The next section presents his perspective on the history of Arabic in Algeria. He seems to take for granted that the Kutama were descended from Himyar, and therefore that Kabyles are actually Arab, unlike Zenata (such as himself) who are indigenous, but who "learned Arabic of their own free will, far from the Hilalians and Riah and those under their influence, who preferred the wilds and transhumance, entering the town to buy and sell but leaving in the afternoon". He insists that, as with Berber, "In Algeria there are Arabics and not just one Arabic, which must likewise be gathered and corrected and preserved from oblivion." The main thrust of the section, however, is to argue against the exclusion of Arabic loanwords, since they are historically well-entrenched: "is it not true that most of English comes from French ... and most of French from Latin..? Is Arabic not our neighbour, even ahead of Islam being our religion"?

The next section briefly presents a linguistic geography of Algeria from a Saharan-focused perspective: Tuareg around Djanet, Tamanrasset, Borj and Tin-Zaouatine and Timelaouine; Regueibat (non-Amazigh) around Oued Daoura, Matar Ennaga, Hassi-Khebi, Tindouf, Ghar Djbeilat, and the Western Sahara; Zenati in Ouargla, Ngoussa, Goug, Beldet Amor, Temacint, Meggarine, Ghomra, Timimoun, Beni Ounif; Shilha in Tiout, Sfissifa, Boussemghoun, Chellala; Chaouia from Zeribet el-Oued to the Tunisian border, and from El Kantara to the edge of Souk Ahras; Kabyle in a rectangle from the edge of Setif to the sea of Bejaia and from Bouira to the edge of Algiers and Boumerdes - plus Zenati around Cherchell, as an afterthought.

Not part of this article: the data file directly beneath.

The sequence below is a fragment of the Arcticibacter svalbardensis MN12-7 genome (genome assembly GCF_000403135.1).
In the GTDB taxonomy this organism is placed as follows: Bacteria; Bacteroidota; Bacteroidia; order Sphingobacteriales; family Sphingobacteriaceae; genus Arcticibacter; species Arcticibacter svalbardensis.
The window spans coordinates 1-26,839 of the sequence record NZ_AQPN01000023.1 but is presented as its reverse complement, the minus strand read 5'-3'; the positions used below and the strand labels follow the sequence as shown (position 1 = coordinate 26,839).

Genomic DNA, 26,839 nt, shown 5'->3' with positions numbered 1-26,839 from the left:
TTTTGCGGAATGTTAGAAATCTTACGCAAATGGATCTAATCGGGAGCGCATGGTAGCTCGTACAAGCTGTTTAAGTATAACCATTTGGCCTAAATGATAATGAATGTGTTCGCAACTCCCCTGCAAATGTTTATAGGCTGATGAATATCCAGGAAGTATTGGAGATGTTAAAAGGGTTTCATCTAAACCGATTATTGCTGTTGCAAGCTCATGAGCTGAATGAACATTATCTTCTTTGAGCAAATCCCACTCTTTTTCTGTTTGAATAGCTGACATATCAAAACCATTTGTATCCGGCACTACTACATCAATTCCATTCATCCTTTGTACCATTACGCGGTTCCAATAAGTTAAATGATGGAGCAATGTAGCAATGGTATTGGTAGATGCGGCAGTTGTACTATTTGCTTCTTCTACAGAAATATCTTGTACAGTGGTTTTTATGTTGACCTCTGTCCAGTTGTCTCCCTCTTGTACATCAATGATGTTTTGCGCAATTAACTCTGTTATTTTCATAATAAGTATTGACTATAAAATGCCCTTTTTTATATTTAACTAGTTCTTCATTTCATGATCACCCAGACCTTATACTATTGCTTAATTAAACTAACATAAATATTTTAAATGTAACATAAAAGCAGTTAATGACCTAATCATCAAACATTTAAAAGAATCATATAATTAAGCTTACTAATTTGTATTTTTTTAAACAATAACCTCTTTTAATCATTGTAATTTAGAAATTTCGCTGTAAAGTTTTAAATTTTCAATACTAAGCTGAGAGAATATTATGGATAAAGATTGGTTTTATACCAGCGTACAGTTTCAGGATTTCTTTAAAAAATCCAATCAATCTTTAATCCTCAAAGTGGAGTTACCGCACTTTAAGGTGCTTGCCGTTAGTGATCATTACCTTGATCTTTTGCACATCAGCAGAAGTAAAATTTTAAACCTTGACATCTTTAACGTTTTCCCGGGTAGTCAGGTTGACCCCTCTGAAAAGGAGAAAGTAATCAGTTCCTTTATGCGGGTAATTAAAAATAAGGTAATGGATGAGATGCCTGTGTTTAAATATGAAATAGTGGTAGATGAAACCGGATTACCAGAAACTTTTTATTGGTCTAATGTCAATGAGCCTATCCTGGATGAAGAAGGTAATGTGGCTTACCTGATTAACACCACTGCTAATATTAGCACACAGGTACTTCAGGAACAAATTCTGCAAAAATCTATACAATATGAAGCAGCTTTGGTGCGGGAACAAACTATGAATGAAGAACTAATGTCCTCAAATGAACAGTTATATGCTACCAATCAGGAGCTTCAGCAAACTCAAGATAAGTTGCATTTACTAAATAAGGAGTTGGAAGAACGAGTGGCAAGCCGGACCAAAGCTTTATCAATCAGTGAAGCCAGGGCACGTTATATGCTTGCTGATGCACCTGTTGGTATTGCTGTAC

He then briefly and polemically addresses script choice: "I write in Arabic, in accordance with article 2 of the Algerian constitution of 2016, and because Arabic came down from Paradise with Adam AS and Eve, and the Quran is in flawless Arabic... Moreover, Arabic is indisputably the oldest language in the world... Latin script destroyed the country and the people, and stole our goods and property, and split our unity; the people of the South reject it and don't want to learn it." He adds that Zenati has adopted plenty of Arabic loanwords, as well as others from "French and Hausa and Zarma and Bambara and Adadi[?] and other languages".

The next section is an overview of prior publications on Ouargla Berber, short yet replete with mistaken identifications ("Hodson" (sic: rather Hodgson) is identified as a general, René Basset as a member of the René missionary family) and apparently cut short in the middle of the first sentence to mention Delheure ("deleu").